IMF cuts global growth outlook, calls for accommodative monetary policy

Ahead of a meeting of economic policy makers from the Group of 20 in the Turkish capital of Ankara this weekend, the IMF has warned of downside risks to global growth outlook, particularly for emerging markets and developing economies.

Financial markets have so far signaled chaos as uncertainty over China’s growth transition continues, triggering fears that saw investors pull capital from the Asian region.

“Global growth remains moderate, reflecting a further slowdown in emerging economies and a weak recovery in advanced economies,” said an IMF note prepared for the G20 meet from 4-5 September.

Finance Ministers and central bank governors from the Group of Twenty will discuss risks to recovery after global markets were rattled in recent weeks by concerns about slowing growth in China, the world’s second biggest economy.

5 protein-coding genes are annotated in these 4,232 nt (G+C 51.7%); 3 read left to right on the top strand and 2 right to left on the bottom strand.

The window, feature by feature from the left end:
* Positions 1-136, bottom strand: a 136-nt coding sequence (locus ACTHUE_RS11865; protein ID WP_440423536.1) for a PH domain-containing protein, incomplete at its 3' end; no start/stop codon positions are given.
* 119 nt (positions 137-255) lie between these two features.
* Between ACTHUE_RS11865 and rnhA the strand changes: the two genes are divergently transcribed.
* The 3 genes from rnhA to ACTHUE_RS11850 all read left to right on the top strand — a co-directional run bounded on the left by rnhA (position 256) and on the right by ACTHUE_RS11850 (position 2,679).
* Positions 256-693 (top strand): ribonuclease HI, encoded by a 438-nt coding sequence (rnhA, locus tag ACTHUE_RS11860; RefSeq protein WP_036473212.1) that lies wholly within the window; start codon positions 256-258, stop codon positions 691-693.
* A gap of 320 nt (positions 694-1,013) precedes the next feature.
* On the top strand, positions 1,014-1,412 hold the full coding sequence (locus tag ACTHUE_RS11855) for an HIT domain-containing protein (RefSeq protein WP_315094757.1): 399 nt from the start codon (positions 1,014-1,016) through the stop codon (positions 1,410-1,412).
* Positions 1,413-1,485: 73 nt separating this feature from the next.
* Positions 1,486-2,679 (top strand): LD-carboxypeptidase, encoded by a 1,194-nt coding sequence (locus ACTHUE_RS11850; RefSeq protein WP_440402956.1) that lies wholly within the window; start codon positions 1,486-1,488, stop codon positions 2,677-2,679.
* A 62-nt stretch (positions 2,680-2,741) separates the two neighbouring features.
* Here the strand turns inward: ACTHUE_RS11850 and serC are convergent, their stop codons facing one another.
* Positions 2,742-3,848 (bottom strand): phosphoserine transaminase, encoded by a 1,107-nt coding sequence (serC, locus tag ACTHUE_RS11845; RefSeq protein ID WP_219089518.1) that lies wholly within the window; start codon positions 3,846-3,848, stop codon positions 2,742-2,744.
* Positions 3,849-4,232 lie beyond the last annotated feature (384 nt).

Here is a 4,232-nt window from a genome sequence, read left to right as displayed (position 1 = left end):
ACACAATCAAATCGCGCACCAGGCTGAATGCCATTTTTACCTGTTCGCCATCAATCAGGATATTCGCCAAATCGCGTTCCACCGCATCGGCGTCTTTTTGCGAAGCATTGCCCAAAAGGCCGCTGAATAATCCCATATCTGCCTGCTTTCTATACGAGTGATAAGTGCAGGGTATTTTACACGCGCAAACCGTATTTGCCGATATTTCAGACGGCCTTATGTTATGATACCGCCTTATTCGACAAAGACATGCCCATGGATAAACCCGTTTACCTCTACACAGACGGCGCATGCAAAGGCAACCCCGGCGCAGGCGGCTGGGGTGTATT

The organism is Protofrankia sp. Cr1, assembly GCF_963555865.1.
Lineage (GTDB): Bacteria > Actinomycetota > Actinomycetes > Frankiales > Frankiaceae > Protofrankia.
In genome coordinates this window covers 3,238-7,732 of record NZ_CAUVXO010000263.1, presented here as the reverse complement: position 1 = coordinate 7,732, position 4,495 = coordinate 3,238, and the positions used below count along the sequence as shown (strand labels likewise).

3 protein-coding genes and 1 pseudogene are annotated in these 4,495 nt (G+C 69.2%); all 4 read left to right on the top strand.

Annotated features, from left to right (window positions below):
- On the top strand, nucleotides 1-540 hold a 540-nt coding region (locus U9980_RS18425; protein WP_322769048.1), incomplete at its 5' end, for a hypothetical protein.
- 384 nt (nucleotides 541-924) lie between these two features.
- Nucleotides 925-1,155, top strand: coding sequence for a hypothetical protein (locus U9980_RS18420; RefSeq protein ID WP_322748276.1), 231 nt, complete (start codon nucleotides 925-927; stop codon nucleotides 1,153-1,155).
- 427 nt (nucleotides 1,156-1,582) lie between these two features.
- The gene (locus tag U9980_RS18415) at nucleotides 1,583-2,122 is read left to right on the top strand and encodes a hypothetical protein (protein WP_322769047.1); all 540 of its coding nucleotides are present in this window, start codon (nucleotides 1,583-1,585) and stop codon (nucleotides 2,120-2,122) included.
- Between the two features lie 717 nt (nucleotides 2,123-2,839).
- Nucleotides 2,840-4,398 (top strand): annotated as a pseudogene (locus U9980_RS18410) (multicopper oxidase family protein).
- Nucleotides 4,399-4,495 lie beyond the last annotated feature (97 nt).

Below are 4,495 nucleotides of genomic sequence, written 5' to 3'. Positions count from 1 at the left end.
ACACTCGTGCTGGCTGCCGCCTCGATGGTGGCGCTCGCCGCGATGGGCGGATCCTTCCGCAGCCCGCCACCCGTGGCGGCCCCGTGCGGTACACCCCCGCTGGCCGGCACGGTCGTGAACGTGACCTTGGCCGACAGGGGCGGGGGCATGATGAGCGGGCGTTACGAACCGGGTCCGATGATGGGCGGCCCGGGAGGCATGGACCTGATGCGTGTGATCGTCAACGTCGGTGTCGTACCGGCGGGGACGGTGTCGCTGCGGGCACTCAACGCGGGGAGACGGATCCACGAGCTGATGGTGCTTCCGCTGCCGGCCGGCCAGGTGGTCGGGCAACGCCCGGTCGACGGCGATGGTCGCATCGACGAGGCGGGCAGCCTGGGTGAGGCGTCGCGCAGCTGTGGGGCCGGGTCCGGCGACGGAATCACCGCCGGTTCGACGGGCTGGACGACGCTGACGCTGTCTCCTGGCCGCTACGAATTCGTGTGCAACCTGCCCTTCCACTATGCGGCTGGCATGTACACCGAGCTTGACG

Global stock indexes rose on Wednesday, helped by reports of brokerage measures in China to invigorate the country’s battered markets, while oil bounced from earlier losses to end nearly 2 per cent higher.

“Advanced economies should maintain supportive policies. In most advanced economies substantial output gaps and below-target inflation suggest that the monetary stance must stay accommodative. Managing high public debt in a low-growth and low-inflation environment remains a key challenge,” said the IMF.

“Financial conditions for emerging economies have tightened. In an environment of rising financial market volatility, dollar bond spreads and long-term local currency bond yields have increased relative to the spring, stock prices have weakened, and capital inflows have declined,” it added.

Foreign institutional investors (FII) sold a net 168.77 billion rupees ($2.55 billion) in Indian shares in August. Indian stocks slumped to a one-year low on Tuesday after data showed the country’s economy grew less than estimated in the April-June quarter.

An economic slowdown and lagging industrial production has affected China’s appetite for everything from iron ore to fossil fuels.

Global economic growth will likely be weaker in 2015 than the 3.3 per cent estimate the IMF made just two months ago, IMF Chief Christine Lagarde said this week.

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